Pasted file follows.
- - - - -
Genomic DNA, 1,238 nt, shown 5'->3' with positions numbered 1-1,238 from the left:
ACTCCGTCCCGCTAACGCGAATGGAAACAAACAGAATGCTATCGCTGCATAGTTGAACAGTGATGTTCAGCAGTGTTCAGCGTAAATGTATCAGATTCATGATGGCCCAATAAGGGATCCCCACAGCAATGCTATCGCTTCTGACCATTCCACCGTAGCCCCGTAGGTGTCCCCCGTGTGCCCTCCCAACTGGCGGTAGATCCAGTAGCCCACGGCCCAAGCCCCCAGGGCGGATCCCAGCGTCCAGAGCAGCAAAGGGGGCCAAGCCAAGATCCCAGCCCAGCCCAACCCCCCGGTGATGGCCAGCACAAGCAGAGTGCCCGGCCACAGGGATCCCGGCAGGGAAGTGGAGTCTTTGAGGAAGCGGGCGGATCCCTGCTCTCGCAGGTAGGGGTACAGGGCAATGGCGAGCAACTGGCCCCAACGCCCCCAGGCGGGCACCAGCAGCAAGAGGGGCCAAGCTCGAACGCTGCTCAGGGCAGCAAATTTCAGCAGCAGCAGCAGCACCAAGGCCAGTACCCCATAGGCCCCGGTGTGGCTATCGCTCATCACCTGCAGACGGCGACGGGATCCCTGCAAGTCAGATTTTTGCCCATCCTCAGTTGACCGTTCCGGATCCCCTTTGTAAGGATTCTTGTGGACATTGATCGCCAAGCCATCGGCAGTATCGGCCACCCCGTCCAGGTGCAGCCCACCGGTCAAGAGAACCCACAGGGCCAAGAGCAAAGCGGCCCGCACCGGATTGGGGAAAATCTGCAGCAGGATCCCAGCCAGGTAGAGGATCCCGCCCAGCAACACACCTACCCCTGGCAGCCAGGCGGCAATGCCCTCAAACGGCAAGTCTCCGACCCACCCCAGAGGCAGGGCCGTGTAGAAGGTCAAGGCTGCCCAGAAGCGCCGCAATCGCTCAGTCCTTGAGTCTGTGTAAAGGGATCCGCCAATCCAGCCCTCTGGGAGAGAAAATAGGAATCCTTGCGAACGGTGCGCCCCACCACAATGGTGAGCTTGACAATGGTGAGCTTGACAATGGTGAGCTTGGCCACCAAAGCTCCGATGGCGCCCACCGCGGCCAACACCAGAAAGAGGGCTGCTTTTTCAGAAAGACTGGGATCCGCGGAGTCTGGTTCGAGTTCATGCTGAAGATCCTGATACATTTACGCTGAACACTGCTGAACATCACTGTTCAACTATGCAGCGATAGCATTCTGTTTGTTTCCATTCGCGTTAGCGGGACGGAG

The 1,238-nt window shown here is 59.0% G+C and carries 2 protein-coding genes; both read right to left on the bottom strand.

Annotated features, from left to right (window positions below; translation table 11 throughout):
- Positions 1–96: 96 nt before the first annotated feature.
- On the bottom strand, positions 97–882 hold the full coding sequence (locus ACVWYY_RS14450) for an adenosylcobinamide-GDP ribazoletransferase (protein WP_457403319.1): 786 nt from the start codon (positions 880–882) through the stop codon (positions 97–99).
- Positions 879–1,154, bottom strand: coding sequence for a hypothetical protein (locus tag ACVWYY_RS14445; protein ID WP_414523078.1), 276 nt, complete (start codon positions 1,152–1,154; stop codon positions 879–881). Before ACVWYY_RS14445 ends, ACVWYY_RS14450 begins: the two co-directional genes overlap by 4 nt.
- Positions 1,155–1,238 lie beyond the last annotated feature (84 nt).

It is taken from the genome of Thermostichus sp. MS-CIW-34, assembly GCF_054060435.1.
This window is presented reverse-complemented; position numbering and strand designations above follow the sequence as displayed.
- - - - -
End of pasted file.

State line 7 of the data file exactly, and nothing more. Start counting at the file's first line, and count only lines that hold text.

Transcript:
- Positions 879–1,154, bottom strand: coding sequence for a hypothetical protein (locus tag ACVWYY_RS14445; protein ID WP_414523078.1), 276 nt, complete (start codon positions 1,152–1,154; stop codon positions 879–881). Before ACVWYY_RS14445 ends, ACVWYY_RS14450 begins: the two co-directional genes overlap by 4 nt.